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As the school reopening debate continues, leaders must consider Latinx students and teachers

“Latinx students face fears and hardships many students can only imagine,” writes Amanda Fernandez, Co-Founder and CEO of Latinos for Education.

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Even before the coronavirus pandemic exposed the historical cracks in a system that puts Black and Latinx students at a disadvantage, the Latino community had already been known to experience some of the worst instances of inequality in the nation.

But while science is advocating that school districts should prioritize full-time, in-person classes for grades K-5 and for students for special needs, the Trump administration is playing a different tune.

President Trump has recently spoken against guidelines offered by the US Centers for Disease Control and Prevention (CDC) to safely reopen schools amid a pandemic, calling them too difficult and costly to implement.

The CDC offers three different sets of recommendations in its guidelines for reopening schools: for communities where there is no virus spread, for those where there is minimal to moderate transmission, and for districts where there is “substantial spread.

Depending on where the school is located, the impact coronavirus has on communities will vary. For this reason the CDC guidelines are comprehensive, because a school within a community with relatively little virus transmission will not need to follow the strictest guidelines.

This leads to the topic of disparities within different communities. 

The Latino community has been identified as the hardest-hit demographic by coronavirus. Therefore, the hardest-hit school districts will also have high-Latinx populations.

Nationwide, Latinx students are 25% of the total student body.

“COVID-19 is likely to exacerbate the learning gap between Latinx students and their white counterparts,” writes Amanda Fernandez, Co-Founder and CEO of Latinos for Education in a blog post.

Latinos for Education is the first Latino-founded and national organization dedicated to uplifting the community and creating leadership pathways for emerging Latinx individuals.

"Latinos for Education would like for schools to reopen but it must be done with the safety of children and educators in mind," Fernandez said in a statement to Al DÍA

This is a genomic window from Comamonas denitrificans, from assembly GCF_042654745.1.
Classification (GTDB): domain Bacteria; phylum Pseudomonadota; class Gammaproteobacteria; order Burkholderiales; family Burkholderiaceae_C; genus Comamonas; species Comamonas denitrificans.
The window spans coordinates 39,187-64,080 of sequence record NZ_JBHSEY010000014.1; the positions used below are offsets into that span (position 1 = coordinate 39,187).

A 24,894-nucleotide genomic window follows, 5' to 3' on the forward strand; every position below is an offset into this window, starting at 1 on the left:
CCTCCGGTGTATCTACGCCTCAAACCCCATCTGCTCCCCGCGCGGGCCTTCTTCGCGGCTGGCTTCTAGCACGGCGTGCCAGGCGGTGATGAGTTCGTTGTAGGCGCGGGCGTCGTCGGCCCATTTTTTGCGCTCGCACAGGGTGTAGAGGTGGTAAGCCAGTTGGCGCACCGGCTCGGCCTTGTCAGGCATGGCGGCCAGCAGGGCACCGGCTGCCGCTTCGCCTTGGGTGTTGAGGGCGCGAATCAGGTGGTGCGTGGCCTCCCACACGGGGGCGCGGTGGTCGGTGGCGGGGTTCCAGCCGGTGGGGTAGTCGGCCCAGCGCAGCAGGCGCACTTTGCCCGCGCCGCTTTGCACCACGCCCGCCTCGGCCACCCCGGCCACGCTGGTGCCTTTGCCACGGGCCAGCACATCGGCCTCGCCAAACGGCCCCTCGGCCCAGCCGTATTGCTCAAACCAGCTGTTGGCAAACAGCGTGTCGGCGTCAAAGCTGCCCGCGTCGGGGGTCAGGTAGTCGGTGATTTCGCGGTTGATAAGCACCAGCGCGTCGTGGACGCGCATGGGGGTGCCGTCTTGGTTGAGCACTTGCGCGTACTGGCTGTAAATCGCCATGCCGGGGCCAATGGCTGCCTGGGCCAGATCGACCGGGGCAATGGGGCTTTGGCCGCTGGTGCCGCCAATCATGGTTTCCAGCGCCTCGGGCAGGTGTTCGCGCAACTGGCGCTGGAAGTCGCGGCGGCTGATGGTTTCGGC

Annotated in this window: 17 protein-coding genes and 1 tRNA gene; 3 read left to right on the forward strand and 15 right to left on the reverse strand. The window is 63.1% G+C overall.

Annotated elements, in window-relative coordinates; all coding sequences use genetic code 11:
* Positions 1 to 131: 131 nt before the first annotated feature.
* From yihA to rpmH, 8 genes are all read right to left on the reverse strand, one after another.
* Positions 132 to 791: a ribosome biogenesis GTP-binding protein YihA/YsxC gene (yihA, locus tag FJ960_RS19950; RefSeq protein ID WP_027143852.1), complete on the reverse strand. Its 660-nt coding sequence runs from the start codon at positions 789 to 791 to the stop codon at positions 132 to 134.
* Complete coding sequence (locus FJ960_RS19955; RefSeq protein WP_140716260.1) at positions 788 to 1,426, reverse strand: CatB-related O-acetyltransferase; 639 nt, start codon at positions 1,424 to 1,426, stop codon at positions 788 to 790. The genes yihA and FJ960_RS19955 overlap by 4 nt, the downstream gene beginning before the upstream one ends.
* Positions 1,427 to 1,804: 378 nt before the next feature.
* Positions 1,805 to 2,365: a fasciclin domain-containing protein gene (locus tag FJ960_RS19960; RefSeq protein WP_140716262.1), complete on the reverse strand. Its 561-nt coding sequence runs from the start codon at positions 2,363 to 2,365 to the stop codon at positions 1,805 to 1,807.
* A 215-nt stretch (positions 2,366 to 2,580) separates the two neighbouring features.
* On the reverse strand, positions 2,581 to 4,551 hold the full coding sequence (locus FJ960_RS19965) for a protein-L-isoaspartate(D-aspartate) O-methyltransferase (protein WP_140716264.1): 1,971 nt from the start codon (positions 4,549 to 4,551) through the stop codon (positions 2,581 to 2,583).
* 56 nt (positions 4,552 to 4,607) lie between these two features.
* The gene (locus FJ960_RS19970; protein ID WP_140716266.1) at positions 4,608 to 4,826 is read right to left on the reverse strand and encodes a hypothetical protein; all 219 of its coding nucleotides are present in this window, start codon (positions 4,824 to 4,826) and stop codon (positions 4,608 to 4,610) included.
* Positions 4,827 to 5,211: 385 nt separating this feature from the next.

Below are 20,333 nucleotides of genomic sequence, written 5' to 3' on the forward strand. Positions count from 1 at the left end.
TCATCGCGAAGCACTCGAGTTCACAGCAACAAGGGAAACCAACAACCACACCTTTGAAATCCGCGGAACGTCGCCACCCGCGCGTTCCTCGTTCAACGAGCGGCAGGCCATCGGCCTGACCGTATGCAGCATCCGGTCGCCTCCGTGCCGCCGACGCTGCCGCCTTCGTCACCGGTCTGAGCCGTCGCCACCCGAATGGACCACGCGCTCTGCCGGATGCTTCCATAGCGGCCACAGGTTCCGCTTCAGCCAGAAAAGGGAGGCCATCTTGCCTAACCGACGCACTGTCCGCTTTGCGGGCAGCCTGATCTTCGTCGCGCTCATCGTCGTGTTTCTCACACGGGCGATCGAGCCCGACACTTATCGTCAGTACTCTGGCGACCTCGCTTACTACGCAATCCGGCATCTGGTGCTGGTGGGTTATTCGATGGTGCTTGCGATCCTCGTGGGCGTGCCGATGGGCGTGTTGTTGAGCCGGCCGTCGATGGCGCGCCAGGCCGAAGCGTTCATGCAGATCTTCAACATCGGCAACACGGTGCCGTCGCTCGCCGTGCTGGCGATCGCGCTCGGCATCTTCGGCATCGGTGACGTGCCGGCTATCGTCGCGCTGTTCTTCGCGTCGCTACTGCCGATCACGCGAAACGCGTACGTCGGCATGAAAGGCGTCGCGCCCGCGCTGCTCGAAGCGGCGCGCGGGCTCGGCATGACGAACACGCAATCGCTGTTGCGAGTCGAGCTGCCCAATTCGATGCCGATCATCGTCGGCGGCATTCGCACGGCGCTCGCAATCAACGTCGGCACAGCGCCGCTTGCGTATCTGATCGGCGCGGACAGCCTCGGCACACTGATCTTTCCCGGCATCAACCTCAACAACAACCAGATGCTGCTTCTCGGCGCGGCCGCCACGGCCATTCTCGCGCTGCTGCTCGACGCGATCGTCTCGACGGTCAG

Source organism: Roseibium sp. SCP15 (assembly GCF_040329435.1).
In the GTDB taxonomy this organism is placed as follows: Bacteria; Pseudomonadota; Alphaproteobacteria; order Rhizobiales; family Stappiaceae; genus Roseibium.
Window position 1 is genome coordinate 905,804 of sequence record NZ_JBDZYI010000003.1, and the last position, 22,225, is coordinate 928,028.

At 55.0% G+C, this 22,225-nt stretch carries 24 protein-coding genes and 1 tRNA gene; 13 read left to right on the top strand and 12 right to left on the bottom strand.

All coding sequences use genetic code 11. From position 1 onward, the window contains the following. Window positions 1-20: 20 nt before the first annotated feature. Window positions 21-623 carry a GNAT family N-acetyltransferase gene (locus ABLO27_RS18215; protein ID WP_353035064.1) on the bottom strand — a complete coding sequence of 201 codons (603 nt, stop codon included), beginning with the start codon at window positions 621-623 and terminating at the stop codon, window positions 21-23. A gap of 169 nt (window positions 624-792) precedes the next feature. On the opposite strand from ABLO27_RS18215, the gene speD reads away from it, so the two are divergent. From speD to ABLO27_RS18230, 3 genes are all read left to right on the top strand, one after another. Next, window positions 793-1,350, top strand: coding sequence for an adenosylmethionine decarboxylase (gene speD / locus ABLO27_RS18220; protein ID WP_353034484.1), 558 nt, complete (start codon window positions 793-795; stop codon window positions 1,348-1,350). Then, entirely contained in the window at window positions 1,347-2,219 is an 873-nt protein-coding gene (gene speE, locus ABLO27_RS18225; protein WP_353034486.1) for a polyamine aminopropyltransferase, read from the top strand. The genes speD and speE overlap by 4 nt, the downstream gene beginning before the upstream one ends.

"Many cite lack of information in Spanish, technology, internet access, and income insecurity as major obstacles which have been exacerbated by the pandemic," Fernandez continued.

"Additionally, Latino families and teachers are very worried about our students’ mental health.  It’s one of the largest challenges our students are facing and we are not talking about it enough. Our education leaders must ensure they have the proper supports in place for the teachers, parents and students."

Fernandez argues state government leaders and businesses should be considering that many working parents do not have the financial means to pay for private childcare when children are not in school, and districts should look into hybrid models.

Essentially, parents should not be forced to choose between their jobs and caring for their children. Many private daycares also remain closed due to COVID-19 health concerns.

Fernandez also advocates for developing a long-term plan that addresses anti-racism within the education system that has been highlighted by the pandemic. She says open dialogues about how education is permanently changing is essential to have.

“Decisions on school reopening must be made at the local level, not based on a blanket directive for the full nation. Latino families must be consulted on any plans as they are the most impacted by COVID and Latinx students are 25% of all students,” wrote Fernandez on Twitter.
 

While in session, schools provide a tremendous amount of support to students, ranging from education, to food security, and a place to be while parents are at work. However, Latinos must also be part of the decision-making process in order to reopen in the best way.

The Trump administration wants all schools to reopen nationally, but as scientists and advocates like Fernandez say, each case must be evaluated separately to ensure safety for those whose lives are most vulnerable.

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